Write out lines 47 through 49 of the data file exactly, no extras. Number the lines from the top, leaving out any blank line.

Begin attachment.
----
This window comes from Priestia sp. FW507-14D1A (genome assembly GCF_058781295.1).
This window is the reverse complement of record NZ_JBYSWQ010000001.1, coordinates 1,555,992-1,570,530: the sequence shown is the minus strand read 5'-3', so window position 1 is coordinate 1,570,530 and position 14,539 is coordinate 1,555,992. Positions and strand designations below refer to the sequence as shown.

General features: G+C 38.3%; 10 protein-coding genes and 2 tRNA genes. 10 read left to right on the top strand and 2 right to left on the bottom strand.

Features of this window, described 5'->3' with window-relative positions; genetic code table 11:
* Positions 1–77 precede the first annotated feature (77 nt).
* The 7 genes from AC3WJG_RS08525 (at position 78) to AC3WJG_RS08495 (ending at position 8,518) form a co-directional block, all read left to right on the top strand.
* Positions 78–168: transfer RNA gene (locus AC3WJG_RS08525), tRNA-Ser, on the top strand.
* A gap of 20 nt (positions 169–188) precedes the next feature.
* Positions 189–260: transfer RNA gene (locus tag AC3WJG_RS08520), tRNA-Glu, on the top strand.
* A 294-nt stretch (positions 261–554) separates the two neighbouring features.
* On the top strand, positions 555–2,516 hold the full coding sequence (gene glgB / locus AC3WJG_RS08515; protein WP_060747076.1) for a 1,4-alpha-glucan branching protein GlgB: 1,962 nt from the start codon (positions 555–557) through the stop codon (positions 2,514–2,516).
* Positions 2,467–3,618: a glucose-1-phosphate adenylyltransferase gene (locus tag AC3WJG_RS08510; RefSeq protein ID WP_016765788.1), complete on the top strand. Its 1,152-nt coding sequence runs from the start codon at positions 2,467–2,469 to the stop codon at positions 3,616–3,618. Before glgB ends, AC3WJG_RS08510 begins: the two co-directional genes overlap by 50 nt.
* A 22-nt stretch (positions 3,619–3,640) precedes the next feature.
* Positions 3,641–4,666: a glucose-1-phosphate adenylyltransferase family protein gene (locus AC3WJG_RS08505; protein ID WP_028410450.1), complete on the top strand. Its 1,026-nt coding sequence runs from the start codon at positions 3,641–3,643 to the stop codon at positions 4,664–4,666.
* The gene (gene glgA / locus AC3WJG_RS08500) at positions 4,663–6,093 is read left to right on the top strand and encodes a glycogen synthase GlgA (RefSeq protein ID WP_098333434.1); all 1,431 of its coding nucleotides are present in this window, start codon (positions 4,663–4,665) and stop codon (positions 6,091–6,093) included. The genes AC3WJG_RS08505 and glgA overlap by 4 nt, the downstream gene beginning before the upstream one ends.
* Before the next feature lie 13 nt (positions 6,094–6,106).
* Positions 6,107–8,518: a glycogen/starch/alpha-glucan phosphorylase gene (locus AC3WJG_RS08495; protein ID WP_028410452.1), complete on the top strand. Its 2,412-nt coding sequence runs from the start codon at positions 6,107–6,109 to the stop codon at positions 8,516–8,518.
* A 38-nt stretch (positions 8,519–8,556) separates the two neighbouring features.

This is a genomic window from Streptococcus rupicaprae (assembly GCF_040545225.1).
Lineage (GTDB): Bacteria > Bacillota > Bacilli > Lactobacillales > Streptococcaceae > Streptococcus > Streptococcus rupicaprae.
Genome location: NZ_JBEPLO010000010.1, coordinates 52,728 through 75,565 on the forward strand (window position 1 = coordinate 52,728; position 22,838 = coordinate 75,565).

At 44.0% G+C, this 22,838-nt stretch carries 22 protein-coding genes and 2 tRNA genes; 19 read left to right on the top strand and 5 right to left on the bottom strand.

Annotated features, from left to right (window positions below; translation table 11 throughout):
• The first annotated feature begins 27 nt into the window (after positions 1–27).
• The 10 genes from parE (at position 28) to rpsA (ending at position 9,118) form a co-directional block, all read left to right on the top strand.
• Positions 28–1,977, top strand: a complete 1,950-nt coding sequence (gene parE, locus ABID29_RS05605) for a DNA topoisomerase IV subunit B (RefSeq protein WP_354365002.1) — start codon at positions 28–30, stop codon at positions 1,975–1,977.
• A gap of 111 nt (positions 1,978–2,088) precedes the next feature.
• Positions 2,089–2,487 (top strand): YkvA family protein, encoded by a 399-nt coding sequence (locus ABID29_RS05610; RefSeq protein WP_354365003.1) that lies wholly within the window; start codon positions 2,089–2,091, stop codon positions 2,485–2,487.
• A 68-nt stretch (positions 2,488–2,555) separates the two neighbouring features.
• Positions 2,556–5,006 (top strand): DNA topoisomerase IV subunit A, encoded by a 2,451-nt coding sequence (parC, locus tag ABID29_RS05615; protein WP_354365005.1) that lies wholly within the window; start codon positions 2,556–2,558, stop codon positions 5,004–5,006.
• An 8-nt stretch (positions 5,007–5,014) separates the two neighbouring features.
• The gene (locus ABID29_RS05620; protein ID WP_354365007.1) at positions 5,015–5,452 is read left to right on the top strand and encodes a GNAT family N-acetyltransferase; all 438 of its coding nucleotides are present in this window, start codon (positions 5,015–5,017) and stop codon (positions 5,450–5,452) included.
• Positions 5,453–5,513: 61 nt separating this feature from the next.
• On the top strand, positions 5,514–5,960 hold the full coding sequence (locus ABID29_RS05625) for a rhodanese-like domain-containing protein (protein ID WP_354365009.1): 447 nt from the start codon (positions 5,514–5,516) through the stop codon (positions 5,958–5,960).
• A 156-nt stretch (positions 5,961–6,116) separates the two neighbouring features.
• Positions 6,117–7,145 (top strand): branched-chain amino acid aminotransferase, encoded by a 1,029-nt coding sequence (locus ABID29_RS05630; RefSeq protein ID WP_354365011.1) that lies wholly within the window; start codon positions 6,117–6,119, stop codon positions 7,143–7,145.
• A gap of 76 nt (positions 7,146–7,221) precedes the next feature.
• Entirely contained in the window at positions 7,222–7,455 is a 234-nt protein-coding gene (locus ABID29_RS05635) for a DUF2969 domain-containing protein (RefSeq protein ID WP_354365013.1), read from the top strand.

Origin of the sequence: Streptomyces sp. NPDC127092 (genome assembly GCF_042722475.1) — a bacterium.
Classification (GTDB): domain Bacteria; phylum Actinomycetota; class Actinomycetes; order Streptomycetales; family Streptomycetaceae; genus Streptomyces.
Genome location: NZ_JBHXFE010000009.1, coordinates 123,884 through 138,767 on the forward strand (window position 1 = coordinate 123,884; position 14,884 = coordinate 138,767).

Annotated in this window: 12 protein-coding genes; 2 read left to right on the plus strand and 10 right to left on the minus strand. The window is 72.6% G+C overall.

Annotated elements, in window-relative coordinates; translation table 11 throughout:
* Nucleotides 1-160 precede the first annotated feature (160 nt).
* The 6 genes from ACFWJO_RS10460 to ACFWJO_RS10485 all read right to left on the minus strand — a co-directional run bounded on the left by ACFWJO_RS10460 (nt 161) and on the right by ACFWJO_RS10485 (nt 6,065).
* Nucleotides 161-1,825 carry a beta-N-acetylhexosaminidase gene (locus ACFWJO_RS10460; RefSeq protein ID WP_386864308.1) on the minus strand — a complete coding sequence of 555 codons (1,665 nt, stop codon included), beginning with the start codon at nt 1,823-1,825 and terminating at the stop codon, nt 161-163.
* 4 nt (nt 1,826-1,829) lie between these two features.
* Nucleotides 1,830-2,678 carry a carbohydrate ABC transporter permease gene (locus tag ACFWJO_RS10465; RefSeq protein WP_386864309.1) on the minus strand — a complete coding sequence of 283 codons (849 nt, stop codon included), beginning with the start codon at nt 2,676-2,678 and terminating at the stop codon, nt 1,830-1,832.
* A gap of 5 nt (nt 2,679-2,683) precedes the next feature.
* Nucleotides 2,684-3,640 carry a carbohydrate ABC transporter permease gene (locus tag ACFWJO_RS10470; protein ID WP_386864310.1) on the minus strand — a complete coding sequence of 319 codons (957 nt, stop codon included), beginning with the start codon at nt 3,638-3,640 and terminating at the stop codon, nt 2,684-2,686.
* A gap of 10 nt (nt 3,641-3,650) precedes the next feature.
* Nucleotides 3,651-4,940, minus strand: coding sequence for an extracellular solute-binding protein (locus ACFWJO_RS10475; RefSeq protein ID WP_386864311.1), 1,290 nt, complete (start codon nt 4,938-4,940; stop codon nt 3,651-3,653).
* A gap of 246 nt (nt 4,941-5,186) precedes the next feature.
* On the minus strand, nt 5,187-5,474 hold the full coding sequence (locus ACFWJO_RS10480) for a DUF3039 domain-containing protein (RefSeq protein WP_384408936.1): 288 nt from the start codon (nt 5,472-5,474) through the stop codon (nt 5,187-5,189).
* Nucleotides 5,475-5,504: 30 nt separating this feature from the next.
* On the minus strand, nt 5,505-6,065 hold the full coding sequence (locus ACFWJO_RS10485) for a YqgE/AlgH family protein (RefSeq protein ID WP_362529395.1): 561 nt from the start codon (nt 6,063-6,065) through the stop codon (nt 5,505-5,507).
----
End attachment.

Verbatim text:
* 4 nt (nt 1,826-1,829) lie between these two features.
* Nucleotides 1,830-2,678 carry a carbohydrate ABC transporter permease gene (locus tag ACFWJO_RS10465; RefSeq protein WP_386864309.1) on the minus strand — a complete coding sequence of 283 codons (849 nt, stop codon included), beginning with the start codon at nt 2,676-2,678 and terminating at the stop codon, nt 1,830-1,832.
* A gap of 5 nt (nt 2,679-2,683) precedes the next feature.